Trump on Making America Safe Again: Talk Loudly and Carry a Small Stick

Miles Mogulescu

Republican President Teddy Roosevelt, hardly anyone’s idea of a dove, famously proclaimed that in exercising diplomatic and military power, the U.S. should “talk softly and carry a big stick.”

In contrast, each time there’s a terror attack or other violent incident anywhere in the world, Donald Trump speaks loudly, while his small fingers are firmly wrapped around a tiny, small stick.

In response to the tragic attack in Nice by a deranged man of Moroccan descent, Trump’s first response was to promise that “if we’re elected, we’ll be very strong and very smart.” Speaking by phone to Bill O’Reilly, Trump then called for a congressional declaration of war on ISIL, also known as the Islamic State or ISIS.

But when pressed by Lesley Stahl on 60 Minutes how he would conduct that war and whether he’d send American troops, Trump suddenly turned timid:

“I’m going to have very few troops on the ground. We’re going to have unbelievable intelligence, which we need, which right now we don’t have. We don’t have the people over there. And we’re going to have surrounding states and, very importantly, get NATO involved because we support NATO far more than we should, frankly, because you have a lot of countries that aren’t doing what they’re supposed to be doing.

“And we have to wipe out ISIL.

“And speaking of Turkey, Turkey is an ally. Turkey can do it by themselves. But they have to be incentivized. For whatever reason, they’re not. So we have no choice.”

So there you have it, Trump’s plan to be “strong and smart” to crush ISIL.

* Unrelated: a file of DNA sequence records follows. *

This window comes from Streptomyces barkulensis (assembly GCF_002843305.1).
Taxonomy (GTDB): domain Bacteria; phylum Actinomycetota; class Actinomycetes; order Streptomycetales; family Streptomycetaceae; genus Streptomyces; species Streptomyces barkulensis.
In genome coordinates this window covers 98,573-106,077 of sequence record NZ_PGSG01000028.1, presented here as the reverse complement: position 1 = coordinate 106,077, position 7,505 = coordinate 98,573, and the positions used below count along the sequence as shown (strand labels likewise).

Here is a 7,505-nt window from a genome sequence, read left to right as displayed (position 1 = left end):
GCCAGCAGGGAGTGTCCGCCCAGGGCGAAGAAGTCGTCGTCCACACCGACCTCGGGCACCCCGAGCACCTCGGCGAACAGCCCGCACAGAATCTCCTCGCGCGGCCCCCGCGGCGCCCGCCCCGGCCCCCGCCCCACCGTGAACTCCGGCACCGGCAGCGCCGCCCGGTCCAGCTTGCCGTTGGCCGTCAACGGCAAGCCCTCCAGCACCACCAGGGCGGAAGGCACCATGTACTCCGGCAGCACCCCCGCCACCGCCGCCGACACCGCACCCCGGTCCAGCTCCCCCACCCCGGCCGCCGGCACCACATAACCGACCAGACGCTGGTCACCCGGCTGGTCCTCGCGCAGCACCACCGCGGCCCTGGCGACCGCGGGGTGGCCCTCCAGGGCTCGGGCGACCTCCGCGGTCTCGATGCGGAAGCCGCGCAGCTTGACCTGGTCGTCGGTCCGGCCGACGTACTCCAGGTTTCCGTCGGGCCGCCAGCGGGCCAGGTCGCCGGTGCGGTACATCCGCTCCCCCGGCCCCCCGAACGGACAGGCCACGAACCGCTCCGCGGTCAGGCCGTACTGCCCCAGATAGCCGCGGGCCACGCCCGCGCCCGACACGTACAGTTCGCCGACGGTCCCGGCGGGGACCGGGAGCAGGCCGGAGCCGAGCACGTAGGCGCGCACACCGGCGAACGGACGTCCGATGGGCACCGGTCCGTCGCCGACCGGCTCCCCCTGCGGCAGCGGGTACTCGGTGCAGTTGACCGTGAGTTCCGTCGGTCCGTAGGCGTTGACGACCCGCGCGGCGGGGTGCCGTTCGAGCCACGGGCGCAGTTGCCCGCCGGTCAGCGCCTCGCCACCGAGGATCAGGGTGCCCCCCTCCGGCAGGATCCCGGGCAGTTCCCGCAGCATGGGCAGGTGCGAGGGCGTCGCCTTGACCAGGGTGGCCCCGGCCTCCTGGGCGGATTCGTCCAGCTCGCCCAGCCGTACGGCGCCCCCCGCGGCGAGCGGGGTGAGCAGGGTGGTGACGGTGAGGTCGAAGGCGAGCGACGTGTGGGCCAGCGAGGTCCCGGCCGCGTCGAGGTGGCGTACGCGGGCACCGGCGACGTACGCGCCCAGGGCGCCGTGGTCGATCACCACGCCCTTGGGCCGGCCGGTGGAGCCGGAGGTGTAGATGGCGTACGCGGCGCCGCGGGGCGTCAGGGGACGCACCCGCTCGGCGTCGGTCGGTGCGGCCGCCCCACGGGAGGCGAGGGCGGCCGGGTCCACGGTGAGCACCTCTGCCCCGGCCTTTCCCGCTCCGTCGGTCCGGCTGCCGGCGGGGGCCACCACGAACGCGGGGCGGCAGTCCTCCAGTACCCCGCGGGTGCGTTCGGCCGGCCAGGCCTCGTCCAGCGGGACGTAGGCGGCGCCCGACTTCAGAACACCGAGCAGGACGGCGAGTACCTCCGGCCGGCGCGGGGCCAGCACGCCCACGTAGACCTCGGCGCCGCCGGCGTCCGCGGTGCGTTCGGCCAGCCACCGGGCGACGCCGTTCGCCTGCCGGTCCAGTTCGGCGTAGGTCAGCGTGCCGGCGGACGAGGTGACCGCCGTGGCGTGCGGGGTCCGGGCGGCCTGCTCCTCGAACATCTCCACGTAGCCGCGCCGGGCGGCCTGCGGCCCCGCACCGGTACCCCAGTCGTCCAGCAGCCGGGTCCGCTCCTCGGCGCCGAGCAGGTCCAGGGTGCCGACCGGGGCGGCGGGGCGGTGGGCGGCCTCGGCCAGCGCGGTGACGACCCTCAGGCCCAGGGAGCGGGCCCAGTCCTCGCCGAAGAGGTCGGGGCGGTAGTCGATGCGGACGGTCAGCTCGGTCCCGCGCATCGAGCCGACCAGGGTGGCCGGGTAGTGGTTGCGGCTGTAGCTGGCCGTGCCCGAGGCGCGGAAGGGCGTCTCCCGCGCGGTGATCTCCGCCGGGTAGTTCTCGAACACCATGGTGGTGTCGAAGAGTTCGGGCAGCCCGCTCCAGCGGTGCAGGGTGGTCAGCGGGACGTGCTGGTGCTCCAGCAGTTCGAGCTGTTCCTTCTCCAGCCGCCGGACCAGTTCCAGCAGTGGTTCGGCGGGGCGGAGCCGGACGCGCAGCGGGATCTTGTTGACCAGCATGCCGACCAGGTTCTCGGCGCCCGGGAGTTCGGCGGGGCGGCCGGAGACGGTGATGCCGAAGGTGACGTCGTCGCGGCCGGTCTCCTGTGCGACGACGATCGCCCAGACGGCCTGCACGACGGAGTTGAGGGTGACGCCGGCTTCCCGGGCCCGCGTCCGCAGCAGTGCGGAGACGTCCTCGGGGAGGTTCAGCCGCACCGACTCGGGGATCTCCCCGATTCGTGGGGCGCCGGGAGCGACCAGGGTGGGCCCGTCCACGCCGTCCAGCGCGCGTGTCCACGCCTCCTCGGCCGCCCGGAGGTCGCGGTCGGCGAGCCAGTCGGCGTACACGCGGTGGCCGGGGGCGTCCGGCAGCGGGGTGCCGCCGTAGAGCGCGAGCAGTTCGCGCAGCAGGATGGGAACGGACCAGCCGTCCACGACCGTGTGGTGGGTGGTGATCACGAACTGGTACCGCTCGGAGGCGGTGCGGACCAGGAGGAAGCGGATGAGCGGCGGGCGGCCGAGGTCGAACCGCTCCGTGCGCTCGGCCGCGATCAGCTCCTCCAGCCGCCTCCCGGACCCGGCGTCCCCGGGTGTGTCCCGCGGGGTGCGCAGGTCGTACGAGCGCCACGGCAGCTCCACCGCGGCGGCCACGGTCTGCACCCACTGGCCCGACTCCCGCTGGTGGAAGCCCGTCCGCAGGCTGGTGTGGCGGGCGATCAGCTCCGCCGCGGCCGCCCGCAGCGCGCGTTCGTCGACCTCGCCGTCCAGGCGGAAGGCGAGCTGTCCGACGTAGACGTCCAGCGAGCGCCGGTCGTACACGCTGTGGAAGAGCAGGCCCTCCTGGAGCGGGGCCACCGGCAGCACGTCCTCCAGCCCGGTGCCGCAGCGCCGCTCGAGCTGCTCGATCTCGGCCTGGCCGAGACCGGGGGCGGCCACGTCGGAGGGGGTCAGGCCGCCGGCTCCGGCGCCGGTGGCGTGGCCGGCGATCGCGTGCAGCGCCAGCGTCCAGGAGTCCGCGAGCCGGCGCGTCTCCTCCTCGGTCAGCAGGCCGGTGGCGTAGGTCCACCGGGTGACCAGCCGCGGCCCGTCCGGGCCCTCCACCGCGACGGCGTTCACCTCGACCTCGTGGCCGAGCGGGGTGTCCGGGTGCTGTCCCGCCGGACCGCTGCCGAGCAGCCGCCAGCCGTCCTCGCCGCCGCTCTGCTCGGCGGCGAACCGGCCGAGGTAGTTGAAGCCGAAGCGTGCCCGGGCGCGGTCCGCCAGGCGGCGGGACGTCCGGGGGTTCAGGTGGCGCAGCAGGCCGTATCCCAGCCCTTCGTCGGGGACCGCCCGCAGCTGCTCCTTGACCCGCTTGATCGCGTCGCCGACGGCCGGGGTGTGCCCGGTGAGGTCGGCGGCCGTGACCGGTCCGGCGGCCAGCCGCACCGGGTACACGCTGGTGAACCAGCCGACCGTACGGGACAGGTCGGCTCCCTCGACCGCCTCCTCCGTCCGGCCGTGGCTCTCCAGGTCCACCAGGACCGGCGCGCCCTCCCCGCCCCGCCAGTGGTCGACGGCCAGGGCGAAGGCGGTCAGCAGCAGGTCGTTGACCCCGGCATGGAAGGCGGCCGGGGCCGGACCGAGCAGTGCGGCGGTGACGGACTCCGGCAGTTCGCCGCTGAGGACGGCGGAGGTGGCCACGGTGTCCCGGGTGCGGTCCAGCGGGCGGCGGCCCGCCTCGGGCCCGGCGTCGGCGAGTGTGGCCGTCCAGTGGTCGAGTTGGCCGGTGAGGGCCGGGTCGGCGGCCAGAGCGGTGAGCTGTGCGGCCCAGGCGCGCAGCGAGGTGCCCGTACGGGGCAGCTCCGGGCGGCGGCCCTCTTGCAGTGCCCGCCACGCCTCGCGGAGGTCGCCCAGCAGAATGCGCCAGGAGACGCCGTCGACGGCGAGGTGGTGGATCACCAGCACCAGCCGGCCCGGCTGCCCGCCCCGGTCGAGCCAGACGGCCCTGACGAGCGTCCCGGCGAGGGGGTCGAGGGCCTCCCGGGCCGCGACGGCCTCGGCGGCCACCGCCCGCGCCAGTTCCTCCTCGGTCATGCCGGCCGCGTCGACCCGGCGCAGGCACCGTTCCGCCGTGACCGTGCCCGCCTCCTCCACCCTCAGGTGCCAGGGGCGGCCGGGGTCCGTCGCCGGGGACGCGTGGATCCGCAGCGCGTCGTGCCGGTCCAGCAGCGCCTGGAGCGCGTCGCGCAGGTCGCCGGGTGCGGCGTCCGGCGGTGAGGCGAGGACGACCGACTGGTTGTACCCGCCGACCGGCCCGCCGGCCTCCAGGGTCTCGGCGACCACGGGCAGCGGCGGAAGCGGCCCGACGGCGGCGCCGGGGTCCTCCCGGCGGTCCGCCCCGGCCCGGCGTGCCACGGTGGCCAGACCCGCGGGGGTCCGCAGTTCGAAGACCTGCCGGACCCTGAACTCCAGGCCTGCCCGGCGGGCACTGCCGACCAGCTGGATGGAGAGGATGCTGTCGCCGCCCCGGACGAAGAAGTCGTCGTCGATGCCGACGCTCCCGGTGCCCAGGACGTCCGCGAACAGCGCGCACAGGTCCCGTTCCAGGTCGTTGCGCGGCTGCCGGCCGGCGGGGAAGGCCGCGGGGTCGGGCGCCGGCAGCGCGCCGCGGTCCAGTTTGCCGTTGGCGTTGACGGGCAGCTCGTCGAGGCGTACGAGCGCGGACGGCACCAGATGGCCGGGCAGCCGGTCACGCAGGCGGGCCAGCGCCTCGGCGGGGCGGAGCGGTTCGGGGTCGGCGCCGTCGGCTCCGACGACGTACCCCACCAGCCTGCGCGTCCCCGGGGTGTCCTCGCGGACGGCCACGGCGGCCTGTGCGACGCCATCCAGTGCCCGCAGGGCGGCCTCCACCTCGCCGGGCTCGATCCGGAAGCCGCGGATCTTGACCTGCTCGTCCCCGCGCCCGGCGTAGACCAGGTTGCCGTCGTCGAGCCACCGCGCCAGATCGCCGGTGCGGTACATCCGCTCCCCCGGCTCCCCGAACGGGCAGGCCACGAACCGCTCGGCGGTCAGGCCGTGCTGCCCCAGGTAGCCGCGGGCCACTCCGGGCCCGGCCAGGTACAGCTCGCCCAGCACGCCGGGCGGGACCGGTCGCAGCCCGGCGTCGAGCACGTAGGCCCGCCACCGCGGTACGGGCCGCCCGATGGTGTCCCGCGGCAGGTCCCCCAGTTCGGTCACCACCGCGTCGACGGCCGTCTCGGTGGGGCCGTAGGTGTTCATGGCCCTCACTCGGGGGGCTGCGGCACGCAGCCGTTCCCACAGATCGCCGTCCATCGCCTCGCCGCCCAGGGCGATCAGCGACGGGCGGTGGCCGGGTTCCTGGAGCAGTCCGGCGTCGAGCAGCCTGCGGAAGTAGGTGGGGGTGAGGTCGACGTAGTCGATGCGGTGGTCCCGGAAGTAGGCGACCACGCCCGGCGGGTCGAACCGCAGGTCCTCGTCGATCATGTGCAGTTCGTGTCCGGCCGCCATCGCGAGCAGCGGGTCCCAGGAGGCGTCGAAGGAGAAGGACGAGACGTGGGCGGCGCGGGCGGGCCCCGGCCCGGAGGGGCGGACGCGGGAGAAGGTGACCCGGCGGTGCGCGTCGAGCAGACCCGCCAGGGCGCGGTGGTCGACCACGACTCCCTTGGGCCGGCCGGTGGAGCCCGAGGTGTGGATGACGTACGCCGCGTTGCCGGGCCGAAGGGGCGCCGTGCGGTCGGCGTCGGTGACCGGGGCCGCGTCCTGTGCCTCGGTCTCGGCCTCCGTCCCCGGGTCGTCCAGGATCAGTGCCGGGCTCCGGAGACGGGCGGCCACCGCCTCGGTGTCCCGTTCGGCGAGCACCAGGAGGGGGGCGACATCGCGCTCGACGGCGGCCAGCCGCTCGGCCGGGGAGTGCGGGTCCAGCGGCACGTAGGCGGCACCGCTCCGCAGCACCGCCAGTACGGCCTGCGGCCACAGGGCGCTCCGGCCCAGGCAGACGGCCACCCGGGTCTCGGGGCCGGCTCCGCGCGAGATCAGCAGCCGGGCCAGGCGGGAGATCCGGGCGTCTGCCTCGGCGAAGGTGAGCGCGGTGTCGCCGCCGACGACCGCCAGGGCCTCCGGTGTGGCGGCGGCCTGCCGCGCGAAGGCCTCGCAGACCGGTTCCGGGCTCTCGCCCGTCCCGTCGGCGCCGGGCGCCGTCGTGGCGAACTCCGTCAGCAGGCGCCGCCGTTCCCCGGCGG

● First, Trump would wait for a declaration of war from Congress, something that has occurred only five times in U.S. history, the last right after Pearl Harbor. Although Section 8 of the Constitution states that Congress shall have the power to declare war, since World War II many military conflicts, like the Vietnam War, the Afghanistan War and both Iraq Wars, were conducted by the president under lesser authorizations of force. (As an aside, Trump, in his skewed way, may have raised a valid issue: The willingness of presidents to conduct extended wars without a congressional declaration of war and the willingness of Congress to turn a blind eye in order to avoid a controversial vote is, to say the least, constitutionally troubling.) But the idea that the nation with the most powerful military on earth would declare war on a nonstate actor that the CIA estimates has 20,000-31,500 fighters in Iraq and Syria is slightly absurd and would do little to make the war efforts stronger. Indeed, the U.S. declaring War on ISIL would more likely strengthen ISIL by giving it the legitimacy it so badly craves.
● Then, having obtained a congressional declaration of war against ISIL, Trump promises to deploy “very few troops.” WTF? That’s how he’s going to smash ISIL?
● Instead of troops, Trump promises “unbelievable intelligence.” What does he think the CIA, the NSA, and military intelligence have been trying to obtain? If he thinks U.S. intelligence agencies are incompetent, he should say so and present a plan to fix it.